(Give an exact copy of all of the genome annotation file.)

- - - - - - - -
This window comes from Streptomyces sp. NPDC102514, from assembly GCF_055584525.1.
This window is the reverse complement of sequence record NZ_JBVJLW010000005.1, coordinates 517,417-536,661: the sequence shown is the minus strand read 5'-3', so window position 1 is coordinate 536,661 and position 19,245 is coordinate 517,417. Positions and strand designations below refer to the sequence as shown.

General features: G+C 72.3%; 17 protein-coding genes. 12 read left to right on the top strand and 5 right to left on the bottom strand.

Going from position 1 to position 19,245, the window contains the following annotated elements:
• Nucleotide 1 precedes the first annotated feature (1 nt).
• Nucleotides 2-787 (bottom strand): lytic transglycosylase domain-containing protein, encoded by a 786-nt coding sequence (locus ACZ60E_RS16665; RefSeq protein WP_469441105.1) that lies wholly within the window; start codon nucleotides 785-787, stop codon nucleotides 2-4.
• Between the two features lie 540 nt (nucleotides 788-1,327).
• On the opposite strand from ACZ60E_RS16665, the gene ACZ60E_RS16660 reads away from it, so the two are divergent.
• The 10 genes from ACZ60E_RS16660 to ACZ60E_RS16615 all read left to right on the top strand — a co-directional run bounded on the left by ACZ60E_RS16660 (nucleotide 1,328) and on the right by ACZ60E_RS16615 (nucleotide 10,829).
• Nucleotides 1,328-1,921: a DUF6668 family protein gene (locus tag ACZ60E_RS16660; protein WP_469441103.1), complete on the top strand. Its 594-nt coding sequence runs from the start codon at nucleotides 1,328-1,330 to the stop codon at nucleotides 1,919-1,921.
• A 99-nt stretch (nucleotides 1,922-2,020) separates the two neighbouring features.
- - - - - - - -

This window comes from Streptomyces sp. NPDC102514, from assembly GCF_055584525.1.
This window is the reverse complement of sequence record NZ_JBVJLW010000005.1, coordinates 517,417-536,661: the sequence shown is the minus strand read 5'-3', so window position 1 is coordinate 536,661 and position 19,245 is coordinate 517,417. Positions and strand designations below refer to the sequence as shown.

General features: G+C 72.3%; 17 protein-coding genes. 12 read left to right on the top strand and 5 right to left on the bottom strand.

Going from position 1 to position 19,245, the window contains the following annotated elements:
• Nucleotide 1 precedes the first annotated feature (1 nt).
• Nucleotides 2-787 (bottom strand): lytic transglycosylase domain-containing protein, encoded by a 786-nt coding sequence (locus ACZ60E_RS16665; RefSeq protein WP_469441105.1) that lies wholly within the window; start codon nucleotides 785-787, stop codon nucleotides 2-4.
• Between the two features lie 540 nt (nucleotides 788-1,327).
• On the opposite strand from ACZ60E_RS16665, the gene ACZ60E_RS16660 reads away from it, so the two are divergent.
• The 10 genes from ACZ60E_RS16660 to ACZ60E_RS16615 all read left to right on the top strand — a co-directional run bounded on the left by ACZ60E_RS16660 (nucleotide 1,328) and on the right by ACZ60E_RS16615 (nucleotide 10,829).
• Nucleotides 1,328-1,921: a DUF6668 family protein gene (locus tag ACZ60E_RS16660; protein WP_469441103.1), complete on the top strand. Its 594-nt coding sequence runs from the start codon at nucleotides 1,328-1,330 to the stop codon at nucleotides 1,919-1,921.
• A 99-nt stretch (nucleotides 1,922-2,020) separates the two neighbouring features.